Tough questions

PostPosted: Sat Feb 05, 2005 6:50 pm
by Val
John Fetzer wrote:

> make changing fields sound bad. It is
> not. Flexibility and diversification are
> strengths, especially if you eventually want
> an industrial job

Hm, can you elaborate on this please. I am curious what is going on in the mind of the potential employer when they assessing the applicant's CV.

How much value do the employers put on the diversity of the applicant's experience as compared to the one's (deeper) experience in just one field ?

I have worked in 3 totally different fields of physics in 6 years since my PhD. At the interviews, my potential employers praised my diverse experience. In the current employment at a govt lab, I am constantly given the small tasks which arise during the development of a product, for solving of which my colleagues do not have competency.

At the same time, I see the quick progression through the ranks of a mathematical modeller who worked on the same topic in his PhD, couple of postdocs and now in the govt lab. Employers seem to put an even higher value on him. I was surprised to see that he makes a reference to the same stack of photocopied papers which he started collecting in his PhD candidacy. I am disposing of the collected reference papers every couple of years. There is absolutely no use for them in the successive employment.


Tough questions

PostPosted: Sat Feb 05, 2005 7:21 pm
by John Fetzer
Val and others,

In industry you work on whatever projects will make the company money. If you are developing a new drug, your work may end at any moment. The drug may show side effects or those trace impurities become serious when scaled up or the FDA says No!. You then get shifted to a different project. Sometimes opportunities open up in other fields. My current example of this is mass spectrometry. MALDI time-of-flight and other techniques are super hot now. The biotechs could not wait for grad schools to produce experts. People volunteered or were drafted into becoming mass spectroscopists.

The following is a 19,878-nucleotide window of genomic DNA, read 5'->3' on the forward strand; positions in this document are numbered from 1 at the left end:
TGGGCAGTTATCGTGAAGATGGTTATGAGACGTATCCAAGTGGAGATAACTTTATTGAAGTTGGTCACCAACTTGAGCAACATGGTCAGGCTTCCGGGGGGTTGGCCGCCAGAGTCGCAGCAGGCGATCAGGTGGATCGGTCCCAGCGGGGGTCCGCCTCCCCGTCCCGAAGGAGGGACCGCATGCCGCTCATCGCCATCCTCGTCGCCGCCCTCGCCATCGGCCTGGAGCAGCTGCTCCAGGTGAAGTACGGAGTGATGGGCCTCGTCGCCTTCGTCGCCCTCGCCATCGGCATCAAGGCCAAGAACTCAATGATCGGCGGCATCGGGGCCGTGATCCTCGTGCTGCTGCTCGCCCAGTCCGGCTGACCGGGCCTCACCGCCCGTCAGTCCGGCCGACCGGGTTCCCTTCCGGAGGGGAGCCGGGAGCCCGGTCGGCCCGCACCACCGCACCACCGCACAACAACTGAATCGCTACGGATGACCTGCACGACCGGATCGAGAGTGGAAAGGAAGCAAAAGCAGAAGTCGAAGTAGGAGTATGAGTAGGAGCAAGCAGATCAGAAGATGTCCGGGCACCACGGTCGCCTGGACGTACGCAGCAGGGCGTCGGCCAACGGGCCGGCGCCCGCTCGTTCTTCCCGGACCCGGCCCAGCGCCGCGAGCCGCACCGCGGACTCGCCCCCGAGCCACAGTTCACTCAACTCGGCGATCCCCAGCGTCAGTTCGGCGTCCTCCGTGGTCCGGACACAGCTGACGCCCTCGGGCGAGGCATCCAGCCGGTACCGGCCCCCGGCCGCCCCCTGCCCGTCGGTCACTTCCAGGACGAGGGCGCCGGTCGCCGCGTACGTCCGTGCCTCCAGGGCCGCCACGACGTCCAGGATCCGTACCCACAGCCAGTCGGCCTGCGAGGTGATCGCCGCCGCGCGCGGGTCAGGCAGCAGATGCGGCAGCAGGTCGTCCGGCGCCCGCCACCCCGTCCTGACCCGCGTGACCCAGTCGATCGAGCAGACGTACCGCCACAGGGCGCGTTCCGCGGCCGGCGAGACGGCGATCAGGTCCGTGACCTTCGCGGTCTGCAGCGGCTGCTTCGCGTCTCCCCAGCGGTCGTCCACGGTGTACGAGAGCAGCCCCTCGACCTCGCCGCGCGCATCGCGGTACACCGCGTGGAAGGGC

Problems pop up in development, in the plants, with the product and so on. If you know a lot and can apply your thoughts to new areas, you will make an impact. I once recognized what might be a plant's production problem because I remembered that a certain chemical I ysed in freshman chemistry lab was photo-unstable with a color change from white crystals to greyish purple. A cloudy product from the plant was filtered and the solid behaved like this. Was I a photochemist? No, but I applied whatever I had to the problem.

When I go to technical sessions at something like an American Chemical Society meeting, I go to sessions in several topics and meeting people I know because of my career shifting in and out of chromatography, spectroscopy, synthetic organic chemistry, and so on. If you are not versatile, you get pigeonholed and self-imposed obsolescence occurs.


Tough questions

PostPosted: Sat Feb 05, 2005 10:25 pm
by Val
John Fetzer wrote:

Thank you for your reply.

> If you are not versatile, you get pigeonholed
> and self-imposed obsolescence occurs.

This is a good conclusion. I presume this relates to industry only. In academia and, to some degree, in govt labs, the "versatile" person is considered to be "not deep enough", and therefore, they are not appointed to be responsible for major projects. Instead, they
are made perpetual "technical assitants" to the people who make the decisions about how the project will go. This is in my experience.


Tough questions

PostPosted: Sun Feb 06, 2005 1:45 pm
by Kevin Foley
As John implied: industry hires someone to solve a problem now, but wants someone who can do other things once the current project is terminated (a very frequent event).

At the moment, I'm looking to hire a recent postdoc from a good diabetes lab. But do you know what I really want? Someone who also did their grad studies in cancer or immunology and knows proteomics. I have a need for diabetes expertise now, but I know I'll need other things in the future (I'm not sure what, but I know I will). I definitely don't want someone who has spent their entire career doing nothing but diabetes. Someone like that should go to a big pharma. Life in a small biotech is defined by change.

I don't know much about the physical sciences in industry, but I suspect it is the same way. A few years after you are hired, you will probably be doing something completely different from what you were hired to do. Some people hate that idea and should stay in academia. Others thrive on change, and industry is a great place for them.

National labs, at least in the US for my field, are probably most like academia, although somewhat insulted from the publish or perish & funding issues that face academia.


Tough questions

PostPosted: Sun Feb 06, 2005 2:08 pm
by John Fetzer
The physical sciences are similar in industry to what is described for thr biological ones. The overlaps make the boundaries fuzzier, too. Proteomics is basically analytical chemistry applied in certain areas....a separation , like electrophoresis, with detection by mass spectrometry.

As far as national labs, they are less changing in course than industry, but more so than academia. Congress has mandated more applications and things like homeland security tilted that even further. The budgets have their hot topics, so administrators in the government agencies want to show that they are leading the charge. I could give numerous specific examples, but the pount is that versatility is a huge asset.